And our last name. His father's name. Will always be his. It is a good name. From good people. I too am proud to have that last name.

And so it is that my son. my heart. is Benjamin Jordan.


What is your story?

Monday, August 20, 2012

On and in food

I love food.

OK, there I said it. I do.

While I envy those friends of mine who do not have a relationship with food, I certainly cannot say the same. many many reasons I can easily blame on my family of origin. I enjoy thinking about what I could make, experiment with tastes and textures. I am by no means a gourmet chef, not even close. I experiment far too much and write down what works far too little. I should say that I am at an 80% success rate.

I used to consider myself pretty non-picky. As a kid I would "eat every bean and pea on my plate" and appreciate my food because there were plenty of "starving kids in Africa" who would love to take my leftovers. (guilt was pervasive!). And would eat everything from hamburger helper to spray cheese to steak to popcorn to veggies. Whatever. its food. I think my entire junior year of high school I ate ice cream for breakfast every day. (and my weight eventually showed that).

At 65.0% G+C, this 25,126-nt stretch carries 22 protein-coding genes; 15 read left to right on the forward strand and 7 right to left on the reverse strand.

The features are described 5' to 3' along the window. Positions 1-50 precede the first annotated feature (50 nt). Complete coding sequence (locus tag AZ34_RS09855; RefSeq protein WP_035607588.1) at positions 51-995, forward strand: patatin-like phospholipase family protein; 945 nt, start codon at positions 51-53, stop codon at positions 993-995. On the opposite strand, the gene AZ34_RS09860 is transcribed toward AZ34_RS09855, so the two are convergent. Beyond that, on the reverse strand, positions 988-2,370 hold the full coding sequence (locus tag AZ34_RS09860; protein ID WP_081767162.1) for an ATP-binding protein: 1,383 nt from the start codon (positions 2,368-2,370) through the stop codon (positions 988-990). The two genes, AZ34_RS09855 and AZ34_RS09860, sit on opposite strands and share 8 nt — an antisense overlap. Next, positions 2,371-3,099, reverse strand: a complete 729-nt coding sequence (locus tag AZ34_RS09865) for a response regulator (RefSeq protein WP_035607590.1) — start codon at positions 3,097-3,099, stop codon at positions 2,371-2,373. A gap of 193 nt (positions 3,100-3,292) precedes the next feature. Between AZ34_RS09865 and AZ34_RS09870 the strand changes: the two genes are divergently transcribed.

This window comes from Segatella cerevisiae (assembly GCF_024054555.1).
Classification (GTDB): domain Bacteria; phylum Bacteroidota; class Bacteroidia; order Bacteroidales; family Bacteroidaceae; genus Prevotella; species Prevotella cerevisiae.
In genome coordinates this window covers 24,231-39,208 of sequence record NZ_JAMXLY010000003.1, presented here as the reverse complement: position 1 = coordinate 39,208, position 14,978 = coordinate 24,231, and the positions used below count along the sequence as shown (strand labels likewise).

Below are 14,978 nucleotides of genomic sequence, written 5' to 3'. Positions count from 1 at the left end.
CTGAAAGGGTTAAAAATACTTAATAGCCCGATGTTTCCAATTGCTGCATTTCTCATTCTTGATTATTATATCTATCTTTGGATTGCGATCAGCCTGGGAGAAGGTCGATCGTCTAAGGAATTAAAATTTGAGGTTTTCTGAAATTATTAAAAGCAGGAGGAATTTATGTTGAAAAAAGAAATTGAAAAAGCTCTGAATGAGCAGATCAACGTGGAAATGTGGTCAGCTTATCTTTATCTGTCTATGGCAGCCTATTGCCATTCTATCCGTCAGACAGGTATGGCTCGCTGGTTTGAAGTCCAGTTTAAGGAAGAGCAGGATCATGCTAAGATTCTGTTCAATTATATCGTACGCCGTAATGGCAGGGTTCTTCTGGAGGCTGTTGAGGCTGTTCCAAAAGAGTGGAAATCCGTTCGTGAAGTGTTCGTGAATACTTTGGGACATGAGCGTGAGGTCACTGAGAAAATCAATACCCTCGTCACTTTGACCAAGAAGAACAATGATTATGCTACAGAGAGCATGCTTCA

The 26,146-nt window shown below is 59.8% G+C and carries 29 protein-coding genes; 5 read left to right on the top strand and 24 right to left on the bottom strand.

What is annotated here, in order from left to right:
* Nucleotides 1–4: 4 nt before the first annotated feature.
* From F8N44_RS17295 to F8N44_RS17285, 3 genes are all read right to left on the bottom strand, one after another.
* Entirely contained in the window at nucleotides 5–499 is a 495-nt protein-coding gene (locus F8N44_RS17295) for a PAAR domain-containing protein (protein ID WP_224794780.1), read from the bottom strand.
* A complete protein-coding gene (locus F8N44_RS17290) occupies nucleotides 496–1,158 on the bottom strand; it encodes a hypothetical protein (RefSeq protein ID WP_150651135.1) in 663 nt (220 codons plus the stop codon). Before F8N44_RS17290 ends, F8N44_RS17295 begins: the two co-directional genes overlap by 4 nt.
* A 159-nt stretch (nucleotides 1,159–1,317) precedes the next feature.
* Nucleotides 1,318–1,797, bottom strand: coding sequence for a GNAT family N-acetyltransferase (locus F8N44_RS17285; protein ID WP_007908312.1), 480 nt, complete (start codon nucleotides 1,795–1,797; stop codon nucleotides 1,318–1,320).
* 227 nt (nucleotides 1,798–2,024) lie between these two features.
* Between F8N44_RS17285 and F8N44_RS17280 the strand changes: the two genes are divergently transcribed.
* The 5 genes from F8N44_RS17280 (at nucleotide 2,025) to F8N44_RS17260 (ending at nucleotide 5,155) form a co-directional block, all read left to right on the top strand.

Somewhere along the way I guess I have become picky. Not even so much in taste. I have become hyper aware of what my food is and where it comes from. I have learned about the conditions and lack of ethical responsibility in mass meat production. It makes me want to vomit thinking about. And so became a self-proclaimed vegetarian because I had no idea how or where to find ethically farmed/raised meat. I'm really not against eating animals- its the circle of life- animals eat animals- its the quality of life those animals receive. I don't think animals were created for us to abuse. We are stewards. (I could have an entire blog post related to this).